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Parish Registers

Discussion in 'General Genealogical Queries' started by LauraN, Jan 17, 2023.

  1. LauraN

    LauraN New Member

    I am researching family in Dorset in 1700s and have come across an anomaly.
    Some baptisms show both parents and some entries for the same year show only the father. Is there any significance to this or was it the preference of the parents? Does anyone have have an answer? My example is from Ancestry:
    Dorset, England, Church of England Baptisms, Marriages and Burials, 1538-1812
    Godmanstone p 20
  2. Sue_3

    Sue_3 LostCousins Member

    My understanding and experience is that baptism records in the oldest parish registers tend only to give the father's name and that mothers' names were included more frequently as time went on. It is hard to say why some entries in this specific register omit the mother's name, but it is likely that the register was written up from notes made by whoever performed the baptisms. If the baptisms were not all performed by the same clergyman, an older cleric might perhaps have been less inclined to remember or record the mother's name?
  3. LauraN

    LauraN New Member

    Thanks for getting back to me. The mother will have to remain a mystery.
  4. Pauline

    Pauline LostCousins Megastar

    If I'm looking at the right page, the dates covered are 1761-8, and by this dates most - though by no means all - registers included the names of both parents. On the two pages on image 20, there seem to be about 4 or 5 entries where the mother's name is omitted including two entries for children of Onesiphorus Hyde. However, the entry for one of his earlier children on the LH page shows him with a wife named Dorothy.

    There may be no logical reason why a few mothers' names were omitted from this register. However, often, all is not lost when the mother is not named at a baptism. With this particular register, for example, you may be lucky and find the mother's name you are looking for from the baptism of a sibling, or you may find her burial as "wife of" the father in question. Or, assuming the name is not too common, you may be able to find the right marriage by trying to identify when the first child was baptised - and checking that no wife was buried between then and the baptism of the child you are interested in.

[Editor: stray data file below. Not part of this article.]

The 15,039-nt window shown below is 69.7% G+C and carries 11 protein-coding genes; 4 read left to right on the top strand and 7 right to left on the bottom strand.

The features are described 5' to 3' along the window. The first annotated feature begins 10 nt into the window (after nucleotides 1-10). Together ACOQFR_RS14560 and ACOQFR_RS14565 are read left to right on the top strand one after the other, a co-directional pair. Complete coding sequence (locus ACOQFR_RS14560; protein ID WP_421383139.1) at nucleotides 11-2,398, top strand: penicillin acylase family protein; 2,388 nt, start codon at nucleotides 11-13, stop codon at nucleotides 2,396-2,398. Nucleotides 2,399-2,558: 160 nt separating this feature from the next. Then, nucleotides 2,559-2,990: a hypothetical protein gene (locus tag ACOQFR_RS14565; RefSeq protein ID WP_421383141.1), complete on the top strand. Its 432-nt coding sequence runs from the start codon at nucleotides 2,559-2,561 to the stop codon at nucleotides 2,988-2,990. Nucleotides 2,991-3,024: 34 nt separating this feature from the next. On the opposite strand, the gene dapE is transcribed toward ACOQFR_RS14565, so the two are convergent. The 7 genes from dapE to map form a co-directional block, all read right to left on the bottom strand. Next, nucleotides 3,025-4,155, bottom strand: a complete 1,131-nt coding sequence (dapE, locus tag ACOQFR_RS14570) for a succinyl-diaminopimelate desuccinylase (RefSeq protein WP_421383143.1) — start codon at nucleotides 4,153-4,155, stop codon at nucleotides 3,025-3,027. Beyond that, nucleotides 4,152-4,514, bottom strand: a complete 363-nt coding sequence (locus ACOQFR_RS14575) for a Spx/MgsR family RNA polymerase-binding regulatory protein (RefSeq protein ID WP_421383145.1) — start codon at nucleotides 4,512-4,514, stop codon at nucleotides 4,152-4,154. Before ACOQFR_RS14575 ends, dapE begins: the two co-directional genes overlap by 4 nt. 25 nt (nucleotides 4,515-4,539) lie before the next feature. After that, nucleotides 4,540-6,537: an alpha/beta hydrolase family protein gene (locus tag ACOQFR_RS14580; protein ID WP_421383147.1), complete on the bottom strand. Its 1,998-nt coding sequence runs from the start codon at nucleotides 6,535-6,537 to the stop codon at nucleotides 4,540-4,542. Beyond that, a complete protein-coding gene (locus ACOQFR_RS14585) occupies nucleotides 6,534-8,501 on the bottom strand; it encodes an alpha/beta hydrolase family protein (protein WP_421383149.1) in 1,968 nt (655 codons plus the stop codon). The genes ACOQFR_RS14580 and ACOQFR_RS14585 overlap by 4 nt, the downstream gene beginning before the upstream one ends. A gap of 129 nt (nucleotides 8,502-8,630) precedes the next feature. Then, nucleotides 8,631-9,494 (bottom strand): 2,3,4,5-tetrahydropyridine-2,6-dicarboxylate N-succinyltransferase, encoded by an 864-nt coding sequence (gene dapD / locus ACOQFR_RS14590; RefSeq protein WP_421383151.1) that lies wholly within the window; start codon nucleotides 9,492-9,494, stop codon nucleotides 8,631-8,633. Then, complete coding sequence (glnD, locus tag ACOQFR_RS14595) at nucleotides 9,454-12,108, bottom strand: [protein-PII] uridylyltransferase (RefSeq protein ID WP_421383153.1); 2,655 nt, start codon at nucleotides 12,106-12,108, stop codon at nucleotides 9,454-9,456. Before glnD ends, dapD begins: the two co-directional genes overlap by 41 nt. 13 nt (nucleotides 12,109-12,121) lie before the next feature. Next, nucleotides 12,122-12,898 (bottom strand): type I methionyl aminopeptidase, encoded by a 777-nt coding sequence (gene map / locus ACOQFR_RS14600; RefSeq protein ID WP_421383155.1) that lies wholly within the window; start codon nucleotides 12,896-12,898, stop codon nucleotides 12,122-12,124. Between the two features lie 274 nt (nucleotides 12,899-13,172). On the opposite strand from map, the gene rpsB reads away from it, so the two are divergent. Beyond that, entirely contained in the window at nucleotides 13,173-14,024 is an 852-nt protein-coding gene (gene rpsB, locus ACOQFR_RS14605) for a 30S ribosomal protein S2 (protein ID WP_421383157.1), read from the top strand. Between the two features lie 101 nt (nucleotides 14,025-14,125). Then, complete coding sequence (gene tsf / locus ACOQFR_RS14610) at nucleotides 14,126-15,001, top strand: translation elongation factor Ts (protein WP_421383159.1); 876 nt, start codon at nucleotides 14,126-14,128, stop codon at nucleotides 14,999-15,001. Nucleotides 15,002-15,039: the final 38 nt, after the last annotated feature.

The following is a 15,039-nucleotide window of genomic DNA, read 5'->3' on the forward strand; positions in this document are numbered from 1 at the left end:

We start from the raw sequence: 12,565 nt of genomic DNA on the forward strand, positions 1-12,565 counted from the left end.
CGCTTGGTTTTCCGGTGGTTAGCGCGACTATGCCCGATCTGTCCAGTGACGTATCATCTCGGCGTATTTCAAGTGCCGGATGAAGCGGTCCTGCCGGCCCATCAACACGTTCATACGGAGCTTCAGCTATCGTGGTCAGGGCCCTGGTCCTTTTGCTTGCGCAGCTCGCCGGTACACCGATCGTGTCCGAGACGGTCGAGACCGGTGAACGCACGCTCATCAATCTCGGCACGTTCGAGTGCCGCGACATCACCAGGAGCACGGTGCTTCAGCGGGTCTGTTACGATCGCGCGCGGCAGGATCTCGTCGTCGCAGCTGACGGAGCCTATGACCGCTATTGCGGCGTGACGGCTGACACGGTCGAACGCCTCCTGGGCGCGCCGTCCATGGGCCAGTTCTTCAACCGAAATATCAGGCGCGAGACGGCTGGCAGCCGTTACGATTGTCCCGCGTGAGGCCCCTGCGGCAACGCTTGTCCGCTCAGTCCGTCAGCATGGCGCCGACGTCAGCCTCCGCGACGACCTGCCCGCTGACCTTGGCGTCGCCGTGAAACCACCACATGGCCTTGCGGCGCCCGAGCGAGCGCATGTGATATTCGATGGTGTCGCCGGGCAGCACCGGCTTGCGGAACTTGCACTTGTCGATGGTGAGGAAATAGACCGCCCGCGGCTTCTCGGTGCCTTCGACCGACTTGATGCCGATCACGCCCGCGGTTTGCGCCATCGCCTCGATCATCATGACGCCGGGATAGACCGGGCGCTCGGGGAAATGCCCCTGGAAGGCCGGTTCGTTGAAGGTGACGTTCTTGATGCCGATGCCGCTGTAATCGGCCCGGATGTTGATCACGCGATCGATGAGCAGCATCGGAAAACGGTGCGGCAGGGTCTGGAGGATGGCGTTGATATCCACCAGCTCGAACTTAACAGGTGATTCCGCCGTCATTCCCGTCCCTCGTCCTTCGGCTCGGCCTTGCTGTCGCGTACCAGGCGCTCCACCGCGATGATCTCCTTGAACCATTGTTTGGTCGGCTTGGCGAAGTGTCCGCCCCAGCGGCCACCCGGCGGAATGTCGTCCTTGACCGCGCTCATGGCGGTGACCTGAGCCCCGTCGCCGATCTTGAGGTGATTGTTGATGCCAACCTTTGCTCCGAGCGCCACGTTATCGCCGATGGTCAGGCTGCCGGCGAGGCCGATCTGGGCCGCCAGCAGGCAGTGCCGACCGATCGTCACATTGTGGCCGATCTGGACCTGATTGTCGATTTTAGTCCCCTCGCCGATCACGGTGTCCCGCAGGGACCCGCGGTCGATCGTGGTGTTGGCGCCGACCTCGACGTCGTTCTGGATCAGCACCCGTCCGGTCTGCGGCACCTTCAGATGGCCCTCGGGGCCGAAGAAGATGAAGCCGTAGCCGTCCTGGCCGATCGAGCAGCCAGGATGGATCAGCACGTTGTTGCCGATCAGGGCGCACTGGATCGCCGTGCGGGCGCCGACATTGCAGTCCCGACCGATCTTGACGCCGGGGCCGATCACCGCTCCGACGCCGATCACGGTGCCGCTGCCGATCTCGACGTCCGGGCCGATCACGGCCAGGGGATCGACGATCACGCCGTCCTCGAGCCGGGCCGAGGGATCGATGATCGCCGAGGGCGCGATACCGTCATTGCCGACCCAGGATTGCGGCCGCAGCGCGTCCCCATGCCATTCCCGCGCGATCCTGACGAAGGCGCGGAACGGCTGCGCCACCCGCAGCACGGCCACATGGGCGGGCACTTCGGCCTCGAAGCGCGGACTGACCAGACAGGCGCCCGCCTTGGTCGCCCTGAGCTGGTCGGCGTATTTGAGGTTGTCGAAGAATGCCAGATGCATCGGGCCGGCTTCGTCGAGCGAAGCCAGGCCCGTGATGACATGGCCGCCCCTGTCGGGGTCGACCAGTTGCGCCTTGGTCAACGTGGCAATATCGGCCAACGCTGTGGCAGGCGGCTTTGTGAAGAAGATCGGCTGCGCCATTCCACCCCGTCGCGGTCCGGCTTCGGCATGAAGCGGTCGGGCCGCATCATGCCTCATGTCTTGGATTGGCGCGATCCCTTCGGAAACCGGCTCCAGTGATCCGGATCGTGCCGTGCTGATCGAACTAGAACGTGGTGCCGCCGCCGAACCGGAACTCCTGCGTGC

5. peter

    peter Administrator Staff Member

    Sometimes the mother's name is omitted because the vicar can't remember what it was (better than entering the wrong name!!), and occasionally you'll see a gap left for the name to be entered later. Always remember that the register wasn't completed at the time, so whoever wrote it up was relying on his memory, his notes, or notes taken by someone else (typically the sexton). Pauline's tips are, as usual, worth following.
  6. LauraN

    LauraN New Member

    Thanks everyone for your suggestions. I have been through the whole register and my ancestor, Onesiphorus Hide, was married to a Dorothy, though I can find no marriage. The children named with no mother may be his or his son's (same name). I'll have to work it out. Thanks again for your help.
  7. canadianbeth

    canadianbeth LostCousins Star

    That is the first time I have seen that name outside my own tree. My 3rd great-grandfather was George Onesimus (Onesiphorus) Barratt. His son, my 2nd great-father was also Onesimus but he was not baptized with that second name, and there was a third George Onesimus Barratt but he was a great-uncle.
  8. peter

    peter Administrator Staff Member

    Onesimus and Onesiphorus are Biblical names with a similar meaning (broadly 'useful') - some think that they refer to the same individual.
  9. canadianbeth

    canadianbeth LostCousins Star

    Yes. Paul mentions Onesimus in one of his epistles.

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